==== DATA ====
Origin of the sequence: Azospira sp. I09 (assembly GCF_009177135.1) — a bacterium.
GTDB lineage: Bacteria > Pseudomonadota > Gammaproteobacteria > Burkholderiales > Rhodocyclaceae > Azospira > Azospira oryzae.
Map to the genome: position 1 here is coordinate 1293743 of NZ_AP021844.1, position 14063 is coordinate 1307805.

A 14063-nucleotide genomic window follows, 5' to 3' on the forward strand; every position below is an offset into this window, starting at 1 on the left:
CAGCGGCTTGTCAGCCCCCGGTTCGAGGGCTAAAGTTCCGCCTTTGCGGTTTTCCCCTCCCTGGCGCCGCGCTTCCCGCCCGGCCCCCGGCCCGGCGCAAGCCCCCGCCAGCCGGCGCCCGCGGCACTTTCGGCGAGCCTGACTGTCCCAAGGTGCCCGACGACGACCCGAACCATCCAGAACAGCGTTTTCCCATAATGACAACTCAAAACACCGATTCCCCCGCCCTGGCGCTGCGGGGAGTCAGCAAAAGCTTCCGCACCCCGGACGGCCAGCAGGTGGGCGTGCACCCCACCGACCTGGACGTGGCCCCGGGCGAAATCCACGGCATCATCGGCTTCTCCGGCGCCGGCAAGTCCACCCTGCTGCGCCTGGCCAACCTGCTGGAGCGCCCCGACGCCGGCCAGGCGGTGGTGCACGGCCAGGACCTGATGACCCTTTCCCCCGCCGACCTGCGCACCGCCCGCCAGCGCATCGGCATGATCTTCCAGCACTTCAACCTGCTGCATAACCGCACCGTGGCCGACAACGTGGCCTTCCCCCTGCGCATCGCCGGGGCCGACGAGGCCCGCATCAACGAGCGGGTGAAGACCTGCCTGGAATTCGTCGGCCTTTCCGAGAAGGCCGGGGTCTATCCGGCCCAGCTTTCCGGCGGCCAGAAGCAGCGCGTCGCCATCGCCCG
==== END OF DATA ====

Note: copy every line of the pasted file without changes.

Origin of the sequence: Azospira sp. I09 (assembly GCF_009177135.1) — a bacterium.
GTDB lineage: Bacteria > Pseudomonadota > Gammaproteobacteria > Burkholderiales > Rhodocyclaceae > Azospira > Azospira oryzae.
Map to the genome: position 1 here is coordinate 1293743 of NZ_AP021844.1, position 14063 is coordinate 1307805.

A 14063-nucleotide genomic window follows, 5' to 3' on the forward strand; every position below is an offset into this window, starting at 1 on the left:
CAGCGGCTTGTCAGCCCCCGGTTCGAGGGCTAAAGTTCCGCCTTTGCGGTTTTCCCCTCCCTGGCGCCGCGCTTCCCGCCCGGCCCCCGGCCCGGCGCAAGCCCCCGCCAGCCGGCGCCCGCGGCACTTTCGGCGAGCCTGACTGTCCCAAGGTGCCCGACGACGACCCGAACCATCCAGAACAGCGTTTTCCCATAATGACAACTCAAAACACCGATTCCCCCGCCCTGGCGCTGCGGGGAGTCAGCAAAAGCTTCCGCACCCCGGACGGCCAGCAGGTGGGCGTGCACCCCACCGACCTGGACGTGGCCCCGGGCGAAATCCACGGCATCATCGGCTTCTCCGGCGCCGGCAAGTCCACCCTGCTGCGCCTGGCCAACCTGCTGGAGCGCCCCGACGCCGGCCAGGCGGTGGTGCACGGCCAGGACCTGATGACCCTTTCCCCCGCCGACCTGCGCACCGCCCGCCAGCGCATCGGCATGATCTTCCAGCACTTCAACCTGCTGCATAACCGCACCGTGGCCGACAACGTGGCCTTCCCCCTGCGCATCGCCGGGGCCGACGAGGCCCGCATCAACGAGCGGGTGAAGACCTGCCTGGAATTCGTCGGCCTTTCCGAGAAGGCCGGGGTCTATCCGGCCCAGCTTTCCGGCGGCCAGAAGCAGCGCGTCGCCATCGCCCG